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Tatian and the Ending of Mark

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  • james_snapp_jr
    In the 2009 Textual Commentary on the Gospels, Wieland Willker wrote: Most scholars accept the incorporation of the longer ending into the Diatessaron in
    Message 1 of 5 , Nov 7, 2009
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      In the 2009 Textual Commentary on the Gospels, Wieland Willker wrote: "Most scholars accept the incorporation of the longer ending into the Diatessaron in some way. But our knowledge of the contents of the original Diatessaron is limited. The evidence regarding the incorporation of Mk 16:9-20 in the Diatessaron is contradictory and may indicate that perhaps the passage was woven in only later in different ways."

      Let's take a look at Codex Fuldensis and the Arabic Diatessaron to see the degree to which their treatment of Mk. 16:9-20 is contradictory. By putting Hill's English translation of the Arabic Diatessaron alongside Ranke's presentation of Codex Fuldensis, we can compare their arrangements and see whether they agree or contradict each other regarding the arrangement of Mark 16:9-20. Here, I will use "AD" as an abbreviation for the Arabic Diatessaron, and "CF" for Codex Fuldensis.

      AD 53 has Mk. 16:9 after John 20:2-17.
      CF 174 has part of 16:9 between John 20:2-10 and 20:11-17.

      AD 53 uses Mk. 16:10 after Lk. 24:9.
      CF 176 uses Mk. 16:10 after Lk. 24:9.

      AD 53 uses Mk. 16:11 between Lk. 24:10 and Lk. 24:11.
      CF 176 uses Mk. 16:11 between Lk. 24:9 and Lk. 24:11.

      AD 53 uses Mk. 16:12 between Lk. 24:11 and Lk. 24:13.
      CF 177 uses Mk. 16:12 between Lk. 24:11 and Lk. 24:13.

      AD 53 uses Mk. 16:13b between Lk. 24:13b-35 and part of Lk. 24:36.
      CF 178 uses Mk. 16:13b between Lk. 24:13-35 and part of Lk. 24:36.

      AD 55 uses Mk. 16:14 between Mt. 28:17 and Mt. 28:18.
      CF 182 uses Mk. 16:14 between Mt. 28:17 and Mt. 28:18.

      AD 55 uses Mk. 16:15 between Mt. 28:18 (with the Pesh's variant) and Mt. 28:19.
      CF 182 uses Mk. 16:15 between Mt. 28:18 and Mt. 28:19.

      AD 55 uses Mk. 16:16-18 between Mt. 28:20 and Lk. 24:49.
      CF 182 uses Mk. 16:16-18 between Mt. 28:20 and Lk. 24:49.

      AD 55 blends "And our Lord Jesus," from Mk. 16:19, with Lk. 24:50.
      CF 182 does not.

      AD 55 uses "and sat down at the right hand of God" between Lk. 24:51 and Lk. 24:52.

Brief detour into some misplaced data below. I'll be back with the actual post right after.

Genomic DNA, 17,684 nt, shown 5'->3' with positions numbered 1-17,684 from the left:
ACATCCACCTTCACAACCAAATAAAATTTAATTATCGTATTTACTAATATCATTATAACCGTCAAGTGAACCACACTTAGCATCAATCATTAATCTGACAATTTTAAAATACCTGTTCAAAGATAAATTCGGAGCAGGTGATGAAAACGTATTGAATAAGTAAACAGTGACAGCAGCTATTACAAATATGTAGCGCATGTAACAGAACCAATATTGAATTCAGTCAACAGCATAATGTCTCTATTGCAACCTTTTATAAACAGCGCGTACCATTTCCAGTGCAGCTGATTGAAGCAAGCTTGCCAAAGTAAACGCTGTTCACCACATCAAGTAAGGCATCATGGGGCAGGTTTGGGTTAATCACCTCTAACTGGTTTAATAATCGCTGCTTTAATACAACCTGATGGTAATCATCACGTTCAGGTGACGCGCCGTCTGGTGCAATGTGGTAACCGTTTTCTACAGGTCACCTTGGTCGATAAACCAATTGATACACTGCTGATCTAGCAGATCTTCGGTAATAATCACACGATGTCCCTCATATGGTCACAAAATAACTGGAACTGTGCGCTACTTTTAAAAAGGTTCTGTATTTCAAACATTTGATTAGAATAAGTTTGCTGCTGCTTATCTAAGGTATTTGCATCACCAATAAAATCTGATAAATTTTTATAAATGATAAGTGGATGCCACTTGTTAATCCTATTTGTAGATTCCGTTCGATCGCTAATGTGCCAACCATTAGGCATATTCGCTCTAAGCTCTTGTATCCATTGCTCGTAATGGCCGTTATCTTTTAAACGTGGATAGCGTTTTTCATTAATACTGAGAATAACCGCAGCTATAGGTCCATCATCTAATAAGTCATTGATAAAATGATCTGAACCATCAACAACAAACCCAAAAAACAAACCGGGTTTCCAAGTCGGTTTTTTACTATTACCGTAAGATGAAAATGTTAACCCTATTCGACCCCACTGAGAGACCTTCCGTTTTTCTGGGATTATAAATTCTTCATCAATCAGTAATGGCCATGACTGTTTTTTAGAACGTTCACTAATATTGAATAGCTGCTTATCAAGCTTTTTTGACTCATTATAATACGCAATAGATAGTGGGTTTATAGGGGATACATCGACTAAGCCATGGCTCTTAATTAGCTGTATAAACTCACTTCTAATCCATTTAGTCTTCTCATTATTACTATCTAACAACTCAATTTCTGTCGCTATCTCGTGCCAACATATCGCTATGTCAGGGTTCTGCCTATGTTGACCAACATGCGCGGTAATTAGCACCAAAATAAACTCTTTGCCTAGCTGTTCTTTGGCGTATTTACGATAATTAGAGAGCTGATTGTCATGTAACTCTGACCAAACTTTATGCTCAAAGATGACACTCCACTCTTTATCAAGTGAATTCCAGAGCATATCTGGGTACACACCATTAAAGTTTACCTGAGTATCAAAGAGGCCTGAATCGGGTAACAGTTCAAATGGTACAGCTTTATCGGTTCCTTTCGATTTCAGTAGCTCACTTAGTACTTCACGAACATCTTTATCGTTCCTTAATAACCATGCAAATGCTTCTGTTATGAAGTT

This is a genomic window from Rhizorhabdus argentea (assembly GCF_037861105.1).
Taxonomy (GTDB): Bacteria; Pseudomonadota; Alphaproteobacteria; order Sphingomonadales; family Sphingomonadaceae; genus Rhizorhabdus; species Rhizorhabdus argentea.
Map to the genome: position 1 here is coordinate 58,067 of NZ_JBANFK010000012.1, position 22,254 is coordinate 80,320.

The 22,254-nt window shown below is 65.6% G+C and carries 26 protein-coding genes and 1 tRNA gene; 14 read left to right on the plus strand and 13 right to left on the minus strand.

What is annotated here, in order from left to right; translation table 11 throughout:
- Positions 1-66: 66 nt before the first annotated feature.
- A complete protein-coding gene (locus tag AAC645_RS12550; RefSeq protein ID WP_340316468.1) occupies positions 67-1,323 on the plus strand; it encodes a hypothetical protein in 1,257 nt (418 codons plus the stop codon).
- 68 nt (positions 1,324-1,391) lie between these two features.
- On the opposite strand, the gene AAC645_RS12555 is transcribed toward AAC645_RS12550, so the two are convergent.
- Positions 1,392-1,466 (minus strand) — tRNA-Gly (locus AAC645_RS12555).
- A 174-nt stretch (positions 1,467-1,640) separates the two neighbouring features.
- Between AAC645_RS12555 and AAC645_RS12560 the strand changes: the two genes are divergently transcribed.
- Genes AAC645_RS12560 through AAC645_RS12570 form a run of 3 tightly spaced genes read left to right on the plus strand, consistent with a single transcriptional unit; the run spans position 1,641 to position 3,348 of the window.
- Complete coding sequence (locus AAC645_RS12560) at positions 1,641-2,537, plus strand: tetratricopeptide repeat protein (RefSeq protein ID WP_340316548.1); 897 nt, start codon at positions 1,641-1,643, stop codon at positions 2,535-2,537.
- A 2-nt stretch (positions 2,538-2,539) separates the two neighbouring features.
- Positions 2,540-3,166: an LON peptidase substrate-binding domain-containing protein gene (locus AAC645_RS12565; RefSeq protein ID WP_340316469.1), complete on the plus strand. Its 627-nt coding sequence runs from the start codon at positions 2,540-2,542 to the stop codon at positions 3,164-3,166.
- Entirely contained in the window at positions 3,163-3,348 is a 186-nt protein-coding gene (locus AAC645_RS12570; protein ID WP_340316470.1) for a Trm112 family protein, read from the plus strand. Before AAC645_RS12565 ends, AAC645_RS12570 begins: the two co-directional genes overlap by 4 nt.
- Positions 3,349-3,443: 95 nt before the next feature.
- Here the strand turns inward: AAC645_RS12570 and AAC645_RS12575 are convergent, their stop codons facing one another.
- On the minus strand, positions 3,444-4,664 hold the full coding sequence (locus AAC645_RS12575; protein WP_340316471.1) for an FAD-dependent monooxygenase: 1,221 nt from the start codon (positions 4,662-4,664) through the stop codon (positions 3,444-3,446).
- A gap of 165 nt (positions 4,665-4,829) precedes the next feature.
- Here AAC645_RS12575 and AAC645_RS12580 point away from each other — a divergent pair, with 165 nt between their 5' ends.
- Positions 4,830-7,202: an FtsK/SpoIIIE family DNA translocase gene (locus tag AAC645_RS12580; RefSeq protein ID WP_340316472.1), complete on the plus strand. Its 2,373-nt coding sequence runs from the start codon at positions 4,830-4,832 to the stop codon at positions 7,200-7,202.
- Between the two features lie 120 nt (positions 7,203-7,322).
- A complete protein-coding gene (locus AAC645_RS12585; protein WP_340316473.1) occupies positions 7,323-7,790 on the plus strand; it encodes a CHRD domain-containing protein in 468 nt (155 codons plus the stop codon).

CF 182 uses "and sat down at the right hand of God" between Lk. 24:51 and Lk. 24:52.

      AD 55 uses Mk. 16:20 between Lk. 24:53 and Jn. 21:25.
      CF 182 uses Mk. 16:20 after Lk. 24:53 and ends there with "Amen." (Jn. 21:25 appears in CF at the end of 181.)

      This evidence is, it seems to me, compelling. The differences are trivial. The arrangement of the contents of Mark 16:9-20 in Codex Fuldensis, and the arrangement of the contents of Mark 16:9-20 in the Arabic Diatessaron, are essentially the same. They are not contradictory. Both of these witnesses – one from the West, one from the East – picture Jesus and the disciples proceeding from Galilee directly to Bethany, before returning to Jerusalem. Both picture the scene in Mk. 16:14 as occurring in Galilee. Both use the "as they mourned and wept" phrase at the same point.

      I don't think anything from other Diatessaronic witnesses is going to be able to budge this evidence.

      Yours in Christ,

      James Snapp, Jr.
    • Wieland Willker
      ... Willker ... longer ... knowledge of ... evidence ... Diatessaron is ... was ... I must admit that I don t know anymore why I wrote that. ... Tatian
      Message 2 of 5 , Nov 7, 2009
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        > In the 2009 Textual Commentary on the Gospels, Wieland
        Willker
        > wrote: "Most scholars accept the incorporation of the
        longer
        > ending into the Diatessaron in some way. But our
        knowledge of
        > the contents of the original Diatessaron is limited. The
        evidence
        > regarding the incorporation of Mk 16:9-20 in the
        Diatessaron is